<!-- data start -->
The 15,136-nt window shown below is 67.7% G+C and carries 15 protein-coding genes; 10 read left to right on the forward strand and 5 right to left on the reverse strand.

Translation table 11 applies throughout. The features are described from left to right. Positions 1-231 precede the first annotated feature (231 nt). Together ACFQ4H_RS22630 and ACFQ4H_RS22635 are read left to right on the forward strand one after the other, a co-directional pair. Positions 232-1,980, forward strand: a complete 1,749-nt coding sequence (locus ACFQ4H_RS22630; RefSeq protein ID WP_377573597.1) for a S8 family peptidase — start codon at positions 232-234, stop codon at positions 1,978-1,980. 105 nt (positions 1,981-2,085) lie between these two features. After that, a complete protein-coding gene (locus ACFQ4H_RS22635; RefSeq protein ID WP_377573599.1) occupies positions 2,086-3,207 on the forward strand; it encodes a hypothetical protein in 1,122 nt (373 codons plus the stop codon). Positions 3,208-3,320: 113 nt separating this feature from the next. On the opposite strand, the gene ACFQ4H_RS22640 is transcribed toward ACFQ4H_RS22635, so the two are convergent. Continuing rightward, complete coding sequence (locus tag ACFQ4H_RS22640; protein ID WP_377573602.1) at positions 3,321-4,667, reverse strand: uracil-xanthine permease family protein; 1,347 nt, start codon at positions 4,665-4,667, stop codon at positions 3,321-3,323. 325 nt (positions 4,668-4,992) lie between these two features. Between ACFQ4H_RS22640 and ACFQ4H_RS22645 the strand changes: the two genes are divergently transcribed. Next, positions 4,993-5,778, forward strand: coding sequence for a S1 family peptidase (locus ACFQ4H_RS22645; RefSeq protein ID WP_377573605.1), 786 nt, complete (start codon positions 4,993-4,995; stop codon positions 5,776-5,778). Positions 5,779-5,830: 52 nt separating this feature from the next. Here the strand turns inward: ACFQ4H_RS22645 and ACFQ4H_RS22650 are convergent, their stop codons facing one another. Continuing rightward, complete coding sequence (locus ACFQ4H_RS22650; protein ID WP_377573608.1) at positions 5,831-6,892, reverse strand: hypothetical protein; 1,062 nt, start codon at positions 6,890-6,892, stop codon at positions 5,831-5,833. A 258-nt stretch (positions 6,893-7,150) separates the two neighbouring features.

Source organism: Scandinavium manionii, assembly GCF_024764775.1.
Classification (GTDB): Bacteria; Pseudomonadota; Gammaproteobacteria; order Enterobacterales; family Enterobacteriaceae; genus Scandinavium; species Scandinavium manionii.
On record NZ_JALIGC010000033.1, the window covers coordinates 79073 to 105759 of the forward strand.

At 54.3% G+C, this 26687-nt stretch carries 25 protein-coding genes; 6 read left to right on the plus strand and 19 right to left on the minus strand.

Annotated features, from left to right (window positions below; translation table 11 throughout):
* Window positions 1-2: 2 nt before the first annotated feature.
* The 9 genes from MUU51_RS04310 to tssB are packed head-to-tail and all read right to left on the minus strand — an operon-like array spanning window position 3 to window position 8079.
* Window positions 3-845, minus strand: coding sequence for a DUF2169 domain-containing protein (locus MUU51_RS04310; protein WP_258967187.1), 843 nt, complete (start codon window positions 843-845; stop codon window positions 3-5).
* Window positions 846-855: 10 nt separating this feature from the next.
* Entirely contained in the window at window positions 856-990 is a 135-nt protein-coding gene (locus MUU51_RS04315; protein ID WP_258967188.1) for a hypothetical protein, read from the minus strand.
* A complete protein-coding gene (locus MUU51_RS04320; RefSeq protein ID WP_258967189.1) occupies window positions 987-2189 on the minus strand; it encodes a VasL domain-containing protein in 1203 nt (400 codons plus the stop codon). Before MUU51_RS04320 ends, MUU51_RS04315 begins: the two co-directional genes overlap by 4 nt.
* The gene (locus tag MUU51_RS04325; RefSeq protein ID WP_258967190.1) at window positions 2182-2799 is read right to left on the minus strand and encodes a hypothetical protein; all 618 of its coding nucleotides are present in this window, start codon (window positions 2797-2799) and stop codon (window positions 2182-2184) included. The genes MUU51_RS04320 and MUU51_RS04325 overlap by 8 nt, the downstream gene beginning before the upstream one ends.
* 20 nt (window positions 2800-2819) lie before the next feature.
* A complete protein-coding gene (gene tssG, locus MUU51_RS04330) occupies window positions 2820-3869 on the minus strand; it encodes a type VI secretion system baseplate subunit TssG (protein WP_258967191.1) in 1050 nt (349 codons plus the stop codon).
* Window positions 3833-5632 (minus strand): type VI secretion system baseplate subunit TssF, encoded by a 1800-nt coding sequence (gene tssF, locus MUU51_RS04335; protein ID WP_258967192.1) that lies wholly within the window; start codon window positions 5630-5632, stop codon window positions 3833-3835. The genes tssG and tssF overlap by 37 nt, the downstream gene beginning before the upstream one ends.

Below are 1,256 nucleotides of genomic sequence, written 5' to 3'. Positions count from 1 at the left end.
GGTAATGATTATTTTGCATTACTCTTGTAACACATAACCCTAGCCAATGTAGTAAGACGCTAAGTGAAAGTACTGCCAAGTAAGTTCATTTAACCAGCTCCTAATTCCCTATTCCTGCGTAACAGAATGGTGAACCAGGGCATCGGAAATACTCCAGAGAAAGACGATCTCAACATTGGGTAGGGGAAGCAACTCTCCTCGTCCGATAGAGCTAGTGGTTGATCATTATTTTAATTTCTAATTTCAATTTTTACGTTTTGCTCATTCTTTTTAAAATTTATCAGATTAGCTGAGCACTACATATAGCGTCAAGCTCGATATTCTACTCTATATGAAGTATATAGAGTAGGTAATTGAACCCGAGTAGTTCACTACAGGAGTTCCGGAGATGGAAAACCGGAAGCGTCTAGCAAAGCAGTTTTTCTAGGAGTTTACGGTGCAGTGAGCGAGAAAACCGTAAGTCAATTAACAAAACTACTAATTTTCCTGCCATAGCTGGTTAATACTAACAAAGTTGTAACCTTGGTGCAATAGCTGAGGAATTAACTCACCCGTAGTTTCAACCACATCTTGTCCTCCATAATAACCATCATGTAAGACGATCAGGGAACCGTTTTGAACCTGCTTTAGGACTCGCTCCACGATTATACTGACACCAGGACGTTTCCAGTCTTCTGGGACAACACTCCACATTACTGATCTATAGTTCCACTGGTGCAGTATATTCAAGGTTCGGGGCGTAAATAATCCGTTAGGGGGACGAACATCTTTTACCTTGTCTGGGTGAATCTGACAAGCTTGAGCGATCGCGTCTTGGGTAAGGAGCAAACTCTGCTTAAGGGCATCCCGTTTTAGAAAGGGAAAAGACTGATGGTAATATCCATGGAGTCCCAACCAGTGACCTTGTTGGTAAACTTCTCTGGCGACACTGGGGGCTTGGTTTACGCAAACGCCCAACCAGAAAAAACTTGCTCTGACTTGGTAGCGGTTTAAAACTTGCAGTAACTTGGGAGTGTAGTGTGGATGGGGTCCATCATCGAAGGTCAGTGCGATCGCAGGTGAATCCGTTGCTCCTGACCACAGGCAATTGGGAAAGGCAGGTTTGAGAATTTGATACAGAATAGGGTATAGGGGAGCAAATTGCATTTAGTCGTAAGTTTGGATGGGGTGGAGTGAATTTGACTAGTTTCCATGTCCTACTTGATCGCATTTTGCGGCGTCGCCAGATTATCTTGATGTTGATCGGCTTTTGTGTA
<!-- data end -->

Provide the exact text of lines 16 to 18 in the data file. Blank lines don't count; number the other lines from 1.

* A complete protein-coding gene (gene tssG, locus MUU51_RS04330) occupies window positions 2820-3869 on the minus strand; it encodes a type VI secretion system baseplate subunit TssG (protein WP_258967191.1) in 1050 nt (349 codons plus the stop codon).
* Window positions 3833-5632 (minus strand): type VI secretion system baseplate subunit TssF, encoded by a 1800-nt coding sequence (gene tssF, locus MUU51_RS04335; protein ID WP_258967192.1) that lies wholly within the window; start codon window positions 5630-5632, stop codon window positions 3833-3835. The genes tssG and tssF overlap by 37 nt, the downstream gene beginning before the upstream one ends.

Below are 1,256 nucleotides of genomic sequence, written 5' to 3'. Positions count from 1 at the left end.